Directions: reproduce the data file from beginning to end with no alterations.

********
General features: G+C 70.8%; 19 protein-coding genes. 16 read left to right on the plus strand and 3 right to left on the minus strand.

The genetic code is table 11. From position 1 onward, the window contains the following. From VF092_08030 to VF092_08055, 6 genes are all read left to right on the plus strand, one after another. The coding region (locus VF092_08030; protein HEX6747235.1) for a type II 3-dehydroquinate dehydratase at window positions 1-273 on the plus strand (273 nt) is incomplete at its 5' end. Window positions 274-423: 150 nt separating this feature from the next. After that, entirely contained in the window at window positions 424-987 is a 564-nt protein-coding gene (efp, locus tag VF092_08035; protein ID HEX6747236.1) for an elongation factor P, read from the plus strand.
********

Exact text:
General features: G+C 70.8%; 19 protein-coding genes. 16 read left to right on the plus strand and 3 right to left on the minus strand.

The genetic code is table 11. From position 1 onward, the window contains the following. From VF092_08030 to VF092_08055, 6 genes are all read left to right on the plus strand, one after another. The coding region (locus VF092_08030; protein HEX6747235.1) for a type II 3-dehydroquinate dehydratase at window positions 1-273 on the plus strand (273 nt) is incomplete at its 5' end. Window positions 274-423: 150 nt separating this feature from the next. After that, entirely contained in the window at window positions 424-987 is a 564-nt protein-coding gene (efp, locus tag VF092_08035; protein ID HEX6747236.1) for an elongation factor P, read from the plus strand.